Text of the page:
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Sunday, October 17, 2021

Seniors head overseas to teach English

Studying abroad during the summer is one thing but living abroad to teach English for an extended period of time is something completely different.

Yet that is exactly what many graduating students are choosing to do after college. Instead of jumping head first into the job market, many seniors are choosing to go abroad to teach their native language.

Marcie Kirk-Holland, a project manager at the Internship and Career Center (ICC), said there are an overwhelming number of programs for students going abroad to teach English.

“Try Googling ‘teaching English abroad,'” she said. “There are so many different programs, different durations, some that [make students] pay to participate and others that require a certificate.”

In order to help students save time, the ICC narrows down the list by suggesting favorites on their web site. The ICC currently has 54 favorite programs, each highly suggested by former abroad students.

“To be categorized as an ICC favorite, we have to have had at least one UC Davis alumnus participate in that opportunity and have a positive experience,” Kirk-Holland said.

Between 100 to 200 UC Davis students go abroad to teach English in foreign countries every year, some for two-year contracts. Those students often have a set of characteristics that make them ideal for these programs, Kirk-Holland said.

“People who are adventuresome and really enjoy people tend to go on these programs,” she said. “They usually enjoy culture, exhibit open-mindedness and have a zest for life.”

However, not everyone is a perfect candidate for teaching English abroad.

“I encourage students to look at what their needs are and then honestly assess their skills,” Kirk-Holland said. “If their English grammar skills are not strong, then it’s probably not going to be a good match for them.”

Ryan Harber, a junior English and economics double major, said he plans on going to Thailand after he graduates with Teaching English as a Foreign Language.

“People always say to explore the world before you have to settle down and start your boring life, so I’m using this as an excuse to travel and do something constructive at the same time,” Harber said. “I’ve always been interested in learning about cultures different than mine and Thailand is certainly different but also very interesting and beautiful too.”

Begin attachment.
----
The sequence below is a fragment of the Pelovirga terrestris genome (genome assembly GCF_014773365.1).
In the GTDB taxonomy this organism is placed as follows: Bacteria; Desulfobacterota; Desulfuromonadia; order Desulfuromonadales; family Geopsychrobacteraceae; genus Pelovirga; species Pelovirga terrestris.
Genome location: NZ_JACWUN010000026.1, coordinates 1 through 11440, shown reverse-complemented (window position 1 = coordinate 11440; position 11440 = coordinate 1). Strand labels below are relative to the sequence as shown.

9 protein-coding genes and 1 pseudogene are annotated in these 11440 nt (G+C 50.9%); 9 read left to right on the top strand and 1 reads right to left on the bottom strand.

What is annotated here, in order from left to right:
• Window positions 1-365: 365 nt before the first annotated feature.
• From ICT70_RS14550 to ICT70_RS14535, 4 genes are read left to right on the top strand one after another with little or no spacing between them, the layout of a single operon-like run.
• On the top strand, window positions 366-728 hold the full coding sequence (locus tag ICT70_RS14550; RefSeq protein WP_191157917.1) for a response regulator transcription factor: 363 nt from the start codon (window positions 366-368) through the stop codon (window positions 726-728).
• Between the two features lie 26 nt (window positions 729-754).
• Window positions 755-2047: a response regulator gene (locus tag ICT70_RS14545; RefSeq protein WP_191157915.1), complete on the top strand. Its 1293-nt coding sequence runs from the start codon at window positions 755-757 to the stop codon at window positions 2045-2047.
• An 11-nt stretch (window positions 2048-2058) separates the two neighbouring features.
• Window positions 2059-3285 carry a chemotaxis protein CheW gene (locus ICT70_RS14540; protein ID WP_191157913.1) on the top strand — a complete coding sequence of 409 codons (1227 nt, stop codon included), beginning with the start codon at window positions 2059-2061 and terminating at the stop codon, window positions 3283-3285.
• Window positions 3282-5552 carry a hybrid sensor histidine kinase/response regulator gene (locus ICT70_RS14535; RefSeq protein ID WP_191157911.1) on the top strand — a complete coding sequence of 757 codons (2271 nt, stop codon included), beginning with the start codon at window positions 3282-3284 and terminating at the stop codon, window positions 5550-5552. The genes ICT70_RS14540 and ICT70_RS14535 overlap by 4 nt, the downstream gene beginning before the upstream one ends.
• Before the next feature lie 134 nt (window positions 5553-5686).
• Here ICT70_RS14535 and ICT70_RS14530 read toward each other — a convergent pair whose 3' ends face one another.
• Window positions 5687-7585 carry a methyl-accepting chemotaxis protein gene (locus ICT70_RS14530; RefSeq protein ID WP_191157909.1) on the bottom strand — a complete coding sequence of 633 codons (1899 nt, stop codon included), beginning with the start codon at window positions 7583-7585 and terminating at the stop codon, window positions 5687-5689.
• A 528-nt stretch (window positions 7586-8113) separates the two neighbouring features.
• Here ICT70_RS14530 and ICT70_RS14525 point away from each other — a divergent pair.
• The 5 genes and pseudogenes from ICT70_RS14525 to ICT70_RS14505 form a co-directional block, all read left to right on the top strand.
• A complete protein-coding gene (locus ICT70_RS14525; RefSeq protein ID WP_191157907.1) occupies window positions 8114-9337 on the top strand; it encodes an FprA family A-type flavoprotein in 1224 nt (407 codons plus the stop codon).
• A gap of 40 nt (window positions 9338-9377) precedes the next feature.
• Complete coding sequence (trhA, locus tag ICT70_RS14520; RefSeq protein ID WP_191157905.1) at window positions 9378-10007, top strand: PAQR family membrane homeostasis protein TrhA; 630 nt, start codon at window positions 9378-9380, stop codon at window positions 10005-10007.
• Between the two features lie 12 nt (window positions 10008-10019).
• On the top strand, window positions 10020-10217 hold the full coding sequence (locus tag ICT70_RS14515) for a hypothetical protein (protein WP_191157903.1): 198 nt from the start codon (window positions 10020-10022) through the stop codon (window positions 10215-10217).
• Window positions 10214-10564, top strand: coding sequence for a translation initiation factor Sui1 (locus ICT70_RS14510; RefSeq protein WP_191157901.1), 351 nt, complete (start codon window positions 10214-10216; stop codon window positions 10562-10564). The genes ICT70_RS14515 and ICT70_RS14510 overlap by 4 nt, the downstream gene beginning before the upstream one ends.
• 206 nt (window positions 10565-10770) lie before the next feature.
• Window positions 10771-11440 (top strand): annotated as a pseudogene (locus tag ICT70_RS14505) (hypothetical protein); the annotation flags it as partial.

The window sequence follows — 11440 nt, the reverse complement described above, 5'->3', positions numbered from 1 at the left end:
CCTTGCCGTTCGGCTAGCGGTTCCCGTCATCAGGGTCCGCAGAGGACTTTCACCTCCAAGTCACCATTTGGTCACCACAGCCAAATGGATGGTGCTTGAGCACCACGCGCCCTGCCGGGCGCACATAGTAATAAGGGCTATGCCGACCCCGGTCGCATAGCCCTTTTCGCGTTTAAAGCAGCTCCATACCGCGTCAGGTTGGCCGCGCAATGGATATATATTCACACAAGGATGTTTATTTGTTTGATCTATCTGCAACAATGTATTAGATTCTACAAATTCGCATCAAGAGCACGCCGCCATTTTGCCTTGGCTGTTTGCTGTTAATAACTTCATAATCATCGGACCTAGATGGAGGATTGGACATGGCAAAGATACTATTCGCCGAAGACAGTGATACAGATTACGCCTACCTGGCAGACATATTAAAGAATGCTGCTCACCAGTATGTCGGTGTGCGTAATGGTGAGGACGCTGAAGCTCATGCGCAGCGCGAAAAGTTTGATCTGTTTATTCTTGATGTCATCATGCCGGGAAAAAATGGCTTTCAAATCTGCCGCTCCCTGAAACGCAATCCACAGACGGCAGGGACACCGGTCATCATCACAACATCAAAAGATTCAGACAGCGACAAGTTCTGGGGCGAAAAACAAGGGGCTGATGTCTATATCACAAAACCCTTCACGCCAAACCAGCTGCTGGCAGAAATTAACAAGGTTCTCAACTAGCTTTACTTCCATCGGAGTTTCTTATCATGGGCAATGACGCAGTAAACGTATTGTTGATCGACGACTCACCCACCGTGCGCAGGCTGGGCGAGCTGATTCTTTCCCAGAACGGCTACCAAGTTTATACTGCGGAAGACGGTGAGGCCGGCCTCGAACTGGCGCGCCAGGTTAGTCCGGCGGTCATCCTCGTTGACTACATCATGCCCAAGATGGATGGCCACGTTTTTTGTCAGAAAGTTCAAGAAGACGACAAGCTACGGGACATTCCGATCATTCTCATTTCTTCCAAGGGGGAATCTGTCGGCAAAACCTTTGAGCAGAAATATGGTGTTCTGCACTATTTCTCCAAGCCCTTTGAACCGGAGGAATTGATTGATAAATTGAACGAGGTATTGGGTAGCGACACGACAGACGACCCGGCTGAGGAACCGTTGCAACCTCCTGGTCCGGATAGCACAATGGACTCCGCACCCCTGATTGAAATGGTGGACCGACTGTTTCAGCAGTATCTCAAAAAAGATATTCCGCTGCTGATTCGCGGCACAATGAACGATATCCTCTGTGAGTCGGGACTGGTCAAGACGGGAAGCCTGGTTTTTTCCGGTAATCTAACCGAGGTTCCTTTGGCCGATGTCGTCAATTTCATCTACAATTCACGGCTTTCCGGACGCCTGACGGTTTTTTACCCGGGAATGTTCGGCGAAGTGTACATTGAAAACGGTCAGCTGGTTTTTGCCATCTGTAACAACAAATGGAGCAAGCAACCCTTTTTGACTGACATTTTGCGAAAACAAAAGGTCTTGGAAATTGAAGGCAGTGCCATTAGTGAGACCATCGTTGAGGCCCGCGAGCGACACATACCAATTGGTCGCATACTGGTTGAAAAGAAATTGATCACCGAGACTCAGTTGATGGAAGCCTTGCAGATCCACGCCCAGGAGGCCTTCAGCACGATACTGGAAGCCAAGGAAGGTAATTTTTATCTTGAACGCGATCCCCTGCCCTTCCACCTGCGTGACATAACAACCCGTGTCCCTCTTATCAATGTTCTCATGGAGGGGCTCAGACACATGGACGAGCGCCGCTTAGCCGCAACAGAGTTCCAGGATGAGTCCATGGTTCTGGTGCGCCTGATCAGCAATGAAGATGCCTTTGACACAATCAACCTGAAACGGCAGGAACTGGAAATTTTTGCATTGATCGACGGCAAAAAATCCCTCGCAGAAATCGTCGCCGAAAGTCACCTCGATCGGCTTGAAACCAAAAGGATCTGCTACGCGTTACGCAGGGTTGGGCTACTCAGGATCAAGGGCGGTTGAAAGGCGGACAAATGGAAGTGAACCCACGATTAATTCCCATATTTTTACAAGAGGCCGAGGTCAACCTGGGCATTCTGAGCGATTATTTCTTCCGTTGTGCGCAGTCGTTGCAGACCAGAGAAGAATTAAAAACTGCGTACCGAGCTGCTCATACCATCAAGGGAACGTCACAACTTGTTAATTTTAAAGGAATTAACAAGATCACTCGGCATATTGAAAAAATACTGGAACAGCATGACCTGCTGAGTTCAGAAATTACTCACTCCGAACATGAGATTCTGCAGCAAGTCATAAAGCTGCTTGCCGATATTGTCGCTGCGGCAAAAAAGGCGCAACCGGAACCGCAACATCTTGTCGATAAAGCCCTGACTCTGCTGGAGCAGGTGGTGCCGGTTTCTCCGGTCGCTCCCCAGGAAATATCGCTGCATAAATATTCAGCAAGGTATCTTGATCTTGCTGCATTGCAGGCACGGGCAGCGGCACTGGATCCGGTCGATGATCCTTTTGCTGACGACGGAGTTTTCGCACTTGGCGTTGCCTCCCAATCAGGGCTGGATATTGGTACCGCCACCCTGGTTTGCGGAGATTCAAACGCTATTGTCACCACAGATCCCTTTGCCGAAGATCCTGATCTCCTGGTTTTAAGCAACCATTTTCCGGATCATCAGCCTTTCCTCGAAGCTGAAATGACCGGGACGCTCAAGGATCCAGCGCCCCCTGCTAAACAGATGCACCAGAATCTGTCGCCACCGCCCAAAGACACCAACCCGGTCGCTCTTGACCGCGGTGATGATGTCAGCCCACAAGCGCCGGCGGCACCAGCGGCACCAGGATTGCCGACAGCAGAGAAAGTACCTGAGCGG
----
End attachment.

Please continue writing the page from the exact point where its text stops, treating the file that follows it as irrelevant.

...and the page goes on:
Many countries around the world offer visas to students for internships and jobs related to teaching English. Most countries tend to be nations that are either developing or looking to better relations with the United States.

Countries also often hand pick universities to offer programs to. Teach and Learn in Korea (TaLK) from the Korean government would be an example of a program only offered to UC Davis students.

UC Davis is only one of two northern California universities targeted for recruitment by the Korean Ministry of Education. On June 2, dignitaries from the Korean government arrived to the campus to sign a working agreement with the university.

“I think we got chosen by the Korean Ministry of Education because we have a great reputation,” Kirk-Holland said. “We have a really strong internship program and a strong international internship program.”

TaLK is a prime example of the best teaching English abroad program available. The program offers a six-month to one-year contract to teach in elementary schools Monday through Thursday. It also provides free housing and roundtrip airfare, at least a $1200 monthly stipend, and even a transcript notation through the ICC.

“When I look at ESL teaching opportunities, those offered through ministries of education often are the absolute best,” Kirk-Holland said.

Julia Saelee, a senior community and regional development major said she intended to study abroad in Korea with TaLK until she recently decided to withdraw her application. However, she wanted to go because her friends currently in similar programs are truly enjoying it.

“I have three friends that are teaching in Korea and Taiwan. Everyone is having a great time,” Saelee said, in an e-mail interview. “They’re able to travel and have a source of income at the same time.”

Although TaLK provides many benefits, many programs are not as reputable or safe. Going abroad with less reputable programs or without a program can have many security issues.

Jed Willard, a representative from Language Corps, said the primary reason for students to use an organization is for safety.

“If everything goes perfectly, you don’t need a program – if you are lucky,” he said.”[However,] if you do get sick, injured, lonely or your contract isn’t honored, you will want a program to handle that. There are a lot of things that could go wrong.”

Kirk-Holland also said students have come back with stories about not being paid and being stranded in a foreign country. It is not uncommon for students to be told they will be paid at the end of their first month of work, only to hear that their paycheck will be postponed for months until no money is available, she said.

For students who are interested in teaching English abroad in foreign countries, check out the ICC’s international internship web site for more information.

NICK MARKWITH can be reached at features@theaggie.org.

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